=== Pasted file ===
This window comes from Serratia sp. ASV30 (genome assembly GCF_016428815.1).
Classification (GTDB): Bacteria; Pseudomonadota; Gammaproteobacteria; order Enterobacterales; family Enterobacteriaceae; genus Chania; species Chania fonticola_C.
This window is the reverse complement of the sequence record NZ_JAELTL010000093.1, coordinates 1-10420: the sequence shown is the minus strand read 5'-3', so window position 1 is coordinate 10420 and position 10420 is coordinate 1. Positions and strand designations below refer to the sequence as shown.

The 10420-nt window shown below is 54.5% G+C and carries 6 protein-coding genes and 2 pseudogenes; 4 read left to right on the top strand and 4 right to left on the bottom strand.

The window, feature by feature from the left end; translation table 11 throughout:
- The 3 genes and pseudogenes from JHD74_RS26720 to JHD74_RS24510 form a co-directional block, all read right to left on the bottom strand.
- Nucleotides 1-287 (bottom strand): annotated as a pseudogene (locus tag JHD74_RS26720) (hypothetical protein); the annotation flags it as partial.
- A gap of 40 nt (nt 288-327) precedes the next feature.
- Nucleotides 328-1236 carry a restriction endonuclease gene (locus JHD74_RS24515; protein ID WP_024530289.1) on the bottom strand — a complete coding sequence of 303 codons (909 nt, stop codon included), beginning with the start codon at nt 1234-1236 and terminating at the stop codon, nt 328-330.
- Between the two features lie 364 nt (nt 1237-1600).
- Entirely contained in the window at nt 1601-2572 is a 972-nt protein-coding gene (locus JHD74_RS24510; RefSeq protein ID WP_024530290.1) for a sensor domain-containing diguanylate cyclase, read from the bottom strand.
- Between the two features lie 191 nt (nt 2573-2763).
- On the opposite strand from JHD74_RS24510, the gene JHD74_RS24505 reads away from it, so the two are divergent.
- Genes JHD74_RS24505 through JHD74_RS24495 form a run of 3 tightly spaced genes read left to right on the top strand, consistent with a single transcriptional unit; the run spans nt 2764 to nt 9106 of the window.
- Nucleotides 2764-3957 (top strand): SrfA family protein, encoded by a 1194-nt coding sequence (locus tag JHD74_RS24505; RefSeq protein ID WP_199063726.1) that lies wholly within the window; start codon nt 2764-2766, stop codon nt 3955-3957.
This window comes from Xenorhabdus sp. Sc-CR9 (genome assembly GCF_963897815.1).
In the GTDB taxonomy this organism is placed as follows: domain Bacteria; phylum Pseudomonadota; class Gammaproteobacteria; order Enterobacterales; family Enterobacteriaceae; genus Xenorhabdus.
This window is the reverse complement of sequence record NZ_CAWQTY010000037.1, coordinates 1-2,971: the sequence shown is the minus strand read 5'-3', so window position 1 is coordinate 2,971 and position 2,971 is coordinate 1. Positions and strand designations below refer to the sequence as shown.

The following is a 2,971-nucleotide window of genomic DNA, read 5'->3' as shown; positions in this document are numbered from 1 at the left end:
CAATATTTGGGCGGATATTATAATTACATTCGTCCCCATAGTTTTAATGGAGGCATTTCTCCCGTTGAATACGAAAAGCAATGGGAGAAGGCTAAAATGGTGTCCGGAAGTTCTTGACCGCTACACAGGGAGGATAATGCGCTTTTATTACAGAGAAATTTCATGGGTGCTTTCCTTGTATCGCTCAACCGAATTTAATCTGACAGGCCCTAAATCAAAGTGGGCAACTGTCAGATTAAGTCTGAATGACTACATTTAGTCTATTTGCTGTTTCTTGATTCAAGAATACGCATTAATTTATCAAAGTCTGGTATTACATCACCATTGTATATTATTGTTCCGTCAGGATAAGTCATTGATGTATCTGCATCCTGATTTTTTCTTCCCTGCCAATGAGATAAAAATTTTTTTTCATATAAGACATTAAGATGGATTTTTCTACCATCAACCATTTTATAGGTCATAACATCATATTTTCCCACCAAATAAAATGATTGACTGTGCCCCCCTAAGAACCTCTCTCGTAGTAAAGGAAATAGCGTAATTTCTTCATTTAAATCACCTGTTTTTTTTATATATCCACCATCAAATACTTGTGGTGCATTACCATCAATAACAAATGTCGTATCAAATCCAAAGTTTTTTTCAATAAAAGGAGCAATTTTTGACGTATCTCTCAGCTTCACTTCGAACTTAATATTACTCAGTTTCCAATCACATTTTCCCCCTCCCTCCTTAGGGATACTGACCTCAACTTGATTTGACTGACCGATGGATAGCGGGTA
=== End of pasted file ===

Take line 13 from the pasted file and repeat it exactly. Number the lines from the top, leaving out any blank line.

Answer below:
- On the opposite strand from JHD74_RS24510, the gene JHD74_RS24505 reads away from it, so the two are divergent.